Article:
I still have pretty vivid memories of watching television on the evening of Super Bowl XXII. Not just because it was the day that the hated Denver Broncos got pummeled by the Redskins, but it was also the premiere of The Wonder Years on ABC. It instantly became one of my favorite shows, and I watched it faithfully for most if its entire run. As it turns out, The Wonder Years was also one of the more successful shows to launch right after the Super Bowl. Let's take a look at the history of TV series to debut after the big game and see how many we can remember. 1979: Brothers and Sisters (NBC), Super Bowl XIII It wasn't until the thirteenth Super Bowl that a network struck on the idea of capitalizing on a huge built-in audience to roll out a new series. You can't blame them if they had
Yeah I watch Glee, so what? YOU CAN'T JUDGE ME! I've been a fan since the pilot episode, although I want to make it clear that I am not a Gleek. When those plucky New Directions kids busted out Journey's "Don't Stop Believin'" at the end of that episode even a cynical bastard like me felt good about it. Those good feelings carried through for most of the first season and I enjoyed the show's mix of humor, darkness, and unabashedly hammy musical performances. But as the second season wore on, I found myself losing interest in the musical numbers. I'm not that big a Broadway fan to begin with, and my tolerance for movie musicals is only slightly higher. After awhile I just feel worn down by the over-the-top earnestness of Broadway music, and it all just feels so corny. So that's a pro...
This will probably mean nothing to you if you didn't grow up in the New York/New Jersey/Long Island/Connecticut area in the '70s and '80s. But for the rest of us, you probably saw this commercial no less than 5,000 times on stations like WPIX (now the CW), WNYW (now Fox), and WOR (I don't even recall what this station is now). One look at that talking balloon and you know what this is for -- Young People's Day Camp! I was as reclusive a kid as you'd ever meet, but even I thought this looked like a lot of fun. Of course it's too late for me, but not for your kids. Young People's Day Camp is in fact still around! Anyone know where I can score some of this sweet YPDC swag?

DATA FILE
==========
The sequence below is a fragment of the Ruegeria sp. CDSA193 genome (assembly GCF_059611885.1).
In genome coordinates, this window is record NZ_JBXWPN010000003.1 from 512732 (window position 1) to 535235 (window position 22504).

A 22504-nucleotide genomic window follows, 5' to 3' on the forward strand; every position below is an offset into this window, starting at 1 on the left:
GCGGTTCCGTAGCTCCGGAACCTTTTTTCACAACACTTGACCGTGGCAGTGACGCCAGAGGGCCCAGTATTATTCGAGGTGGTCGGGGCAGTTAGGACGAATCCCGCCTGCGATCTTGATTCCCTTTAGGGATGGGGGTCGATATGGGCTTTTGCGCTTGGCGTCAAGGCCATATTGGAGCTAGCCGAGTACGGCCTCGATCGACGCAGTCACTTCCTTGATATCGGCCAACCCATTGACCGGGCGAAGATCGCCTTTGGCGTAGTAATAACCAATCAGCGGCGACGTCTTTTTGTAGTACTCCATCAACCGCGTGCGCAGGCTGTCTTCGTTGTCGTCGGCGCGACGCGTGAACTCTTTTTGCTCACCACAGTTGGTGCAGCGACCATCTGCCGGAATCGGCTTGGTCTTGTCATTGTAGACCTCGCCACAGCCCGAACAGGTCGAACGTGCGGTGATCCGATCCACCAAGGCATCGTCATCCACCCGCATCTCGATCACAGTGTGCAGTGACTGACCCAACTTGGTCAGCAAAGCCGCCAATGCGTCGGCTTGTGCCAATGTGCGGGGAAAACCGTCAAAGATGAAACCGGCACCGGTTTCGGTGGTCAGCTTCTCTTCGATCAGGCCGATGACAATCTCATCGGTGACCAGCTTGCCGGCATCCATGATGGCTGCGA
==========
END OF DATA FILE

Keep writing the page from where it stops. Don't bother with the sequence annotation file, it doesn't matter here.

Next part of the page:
Television. Love it or hate it, it sure beats reading or taking out the garbage. I don't post all that frequently about TV on this site, but man do I spend a truckload of time watching it. So here's a breakdown of the shows I watched over this past television season, and what I thought of them. Overall it was a pretty good year, and the spectre of the writers' strike is already a distant memory. American Dad! - I can only guess that more of Seth MacFarlane's attention has been directed towards this show than Family Guy, which is the reason it has consistently been the funnier of the two. Or maybe he isn't overseeing it, and that's why it's funnier. Either way, this season saw a drop in quality from the previous few but was still pretty good. Any bit with a Roger/Steve pairing was
I'm tired of always being Johnny-come-lately when it comes to hip new shows. So when I saw the previews for Fox's newest drama, Lie to Me, a few weeks ago I thought it looked like a good chance to get on the ground floor of something decent. Having watched the pilot episode I think I may have found something worth following, which means it will probably be canceled by February. That's not to say I was blown away by it, but I'm intrigued enough to set a series recording on my DVR, so that's gotta be worth something. Here's the gist of Lie to Me: It stars Tim Roth as Dr. Cal Lightman, a freelance expert in the practice of detecting deception (the character is based on real-life deception expert Paul Ekman). He was formerly employed by Uncle Sam, but now runs the for-profit Lightman Gr
I've forgotten about 95% of the TV shows I watched growing up, which is probably my brain's self-defense mechanism kicking in. But one thing I haven't forgotten is all those nifty little bumpers I was bombarded with multiple times a day. Some of them are iconic, some just quaint and cheesy. How many of these do you remember? (more…)
Next to the NFL Draft, the most exciting administrative period of the television year is when the networks announce their upcoming schedules (known in the business as Upfronts). Sad, I know, but true. But before I turn my astute analytical skills on next year's new shows, I'd like to take a moment to remember the fallen. Some canceled shows are undeserving of their fate; they are taken off the air before their time thanks to a fickle fan base or clueless (gutless) network executives. Then again, some were around far longer than they deserved. Here's a partial rundown (a full listing is available at The Futon Critic): The Class (CBS) - Some dismissed this as a poor man's Friends, but I felt this was the most promising new comedy since Scrubs. I wasn't totally sold on The Class a...